Then you start looking at failure. Yes, masters fail. They screw up, they make mistakes, they may miss their numbers. But then they deal with failure differently. They don’t blame others, they don’t make excuses, they don’t rationalize. They do things differently.
So we’re left with some paradoxes. They’ve gone through the same training, but some how they leverage it differently. They have the same systems, tools, processes, but somehow they get more out of it than others. They have similar backgrounds, they have the same experience, but somehow what they get out of that experience is different. Like all of us they fail, but how they process failure is different.
So what sets them apart? It’s not that they were born that way. I think there are some distinct differences, capabilities that lead to mastery. Without meaning to get to “zen,” it has something to do with the way they are.
When you start examining the way these masters “are,” you start to see some profound differences with those who are good or merely adequate.
Part of it is the deliberateness or purposefulness in which they do everything. It helps them get more out of anything than everyone else–whether it’s training, tools, processes, or experience.
I think other things are an inherent curiosity, and insatiable appetite for learning, nimbleness and adaptability–not being stuck in a rut, doing the same thing.
I don’t know that it’s originality–that may be part of it, but I think masters have the ability to synthesize and connect the dots, more effectively.
Finally, I think masters see things differently. I think it’s an outward-in perspective and not a “me” or inward out perspective. Masters do things differently–yes they leverage the same skills, training, tools, but they have a different attitude and mindset as they execute them.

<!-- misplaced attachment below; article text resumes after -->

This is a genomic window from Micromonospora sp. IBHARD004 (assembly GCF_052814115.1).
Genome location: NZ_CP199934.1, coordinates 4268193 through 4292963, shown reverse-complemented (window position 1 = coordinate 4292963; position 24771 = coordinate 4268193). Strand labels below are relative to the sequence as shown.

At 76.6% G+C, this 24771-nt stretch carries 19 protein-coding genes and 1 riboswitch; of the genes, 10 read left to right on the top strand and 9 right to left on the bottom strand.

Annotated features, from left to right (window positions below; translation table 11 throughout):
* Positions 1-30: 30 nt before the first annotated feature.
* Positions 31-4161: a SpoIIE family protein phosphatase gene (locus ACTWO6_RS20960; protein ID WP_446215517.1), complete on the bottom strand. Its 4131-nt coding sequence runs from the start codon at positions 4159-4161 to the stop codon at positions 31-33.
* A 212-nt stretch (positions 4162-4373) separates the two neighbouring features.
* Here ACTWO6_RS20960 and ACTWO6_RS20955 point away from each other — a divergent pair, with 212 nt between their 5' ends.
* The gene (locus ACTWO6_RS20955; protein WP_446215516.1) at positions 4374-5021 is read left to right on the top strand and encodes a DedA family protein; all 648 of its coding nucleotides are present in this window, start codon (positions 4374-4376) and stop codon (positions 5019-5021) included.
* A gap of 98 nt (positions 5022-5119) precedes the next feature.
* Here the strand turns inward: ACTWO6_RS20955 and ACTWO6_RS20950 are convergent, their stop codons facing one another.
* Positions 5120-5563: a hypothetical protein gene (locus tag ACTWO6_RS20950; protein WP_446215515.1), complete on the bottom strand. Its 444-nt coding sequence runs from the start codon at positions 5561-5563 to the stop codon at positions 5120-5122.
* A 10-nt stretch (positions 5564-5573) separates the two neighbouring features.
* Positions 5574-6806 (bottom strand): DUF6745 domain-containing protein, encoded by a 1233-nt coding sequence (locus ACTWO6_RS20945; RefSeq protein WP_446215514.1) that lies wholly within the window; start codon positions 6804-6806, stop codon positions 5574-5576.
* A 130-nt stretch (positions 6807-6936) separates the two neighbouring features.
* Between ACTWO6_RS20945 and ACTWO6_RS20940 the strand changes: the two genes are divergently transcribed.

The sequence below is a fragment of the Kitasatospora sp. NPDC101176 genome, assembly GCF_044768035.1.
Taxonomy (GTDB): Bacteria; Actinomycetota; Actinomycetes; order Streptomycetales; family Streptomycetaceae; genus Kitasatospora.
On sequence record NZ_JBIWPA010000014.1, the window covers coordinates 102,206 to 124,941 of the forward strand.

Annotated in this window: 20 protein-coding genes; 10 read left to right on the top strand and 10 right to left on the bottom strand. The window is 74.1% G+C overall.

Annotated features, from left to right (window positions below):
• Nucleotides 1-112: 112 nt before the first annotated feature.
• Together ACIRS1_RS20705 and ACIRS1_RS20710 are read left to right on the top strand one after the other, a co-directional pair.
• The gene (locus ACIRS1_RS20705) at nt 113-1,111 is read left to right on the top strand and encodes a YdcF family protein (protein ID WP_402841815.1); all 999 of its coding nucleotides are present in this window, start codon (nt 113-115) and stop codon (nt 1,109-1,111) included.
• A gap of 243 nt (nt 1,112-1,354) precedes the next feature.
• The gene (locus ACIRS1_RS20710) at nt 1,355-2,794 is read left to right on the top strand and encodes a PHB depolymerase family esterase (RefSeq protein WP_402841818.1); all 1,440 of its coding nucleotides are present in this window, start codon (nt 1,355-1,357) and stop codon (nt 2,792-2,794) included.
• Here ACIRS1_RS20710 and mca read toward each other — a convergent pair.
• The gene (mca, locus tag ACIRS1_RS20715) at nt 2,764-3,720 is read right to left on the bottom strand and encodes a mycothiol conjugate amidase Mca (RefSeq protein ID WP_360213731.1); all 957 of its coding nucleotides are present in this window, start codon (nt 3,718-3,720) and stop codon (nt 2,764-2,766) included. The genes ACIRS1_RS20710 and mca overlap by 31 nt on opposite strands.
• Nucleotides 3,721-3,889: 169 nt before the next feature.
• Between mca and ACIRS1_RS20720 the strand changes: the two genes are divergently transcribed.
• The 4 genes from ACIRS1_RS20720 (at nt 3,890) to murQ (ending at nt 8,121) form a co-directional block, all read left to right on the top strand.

But these are things that are accessible to all of us. They are skills and capabilities we can develop–purposefully and deliberately. We just have to have the drive, ambition, and desire. We have to have the relentlessness in not giving up, but continually learning and improving.
There’s a difference between being good and being great–a master in anything.
If you want to be a master, you there are things you can do. Jill Konrath has written a brilliant book, Agile Selling, that identifies many of these things. It’s a fantastic follow on to Jill’s previous books, Selling To Big Companies and SNAP Selling. Where those focused more on the “how-to’s,” Agile Selling focuses on “how to be.” For anyone who really wants to be a master in selling, this is a look into the mindset of master sellers. It’s a guide about what makes them different, and how you can develop to be a master seller. Even if you don’t want to be a master seller and you just want to get better, this book helps you take steps to improve and to learn how to constantly improve.
Make sure you take the time to read this, I learned a huge amount, myself.
This post was written as part of the IBM for Midsize Business program, which provides midsize businesses with the tools, expertise and solutions they need to become engines of a smarter planet. I’ve been compensated to contribute to this program, but the opinions expressed in this post are my own and don’t necessarily represent IBM’s positions, strategies or opinions.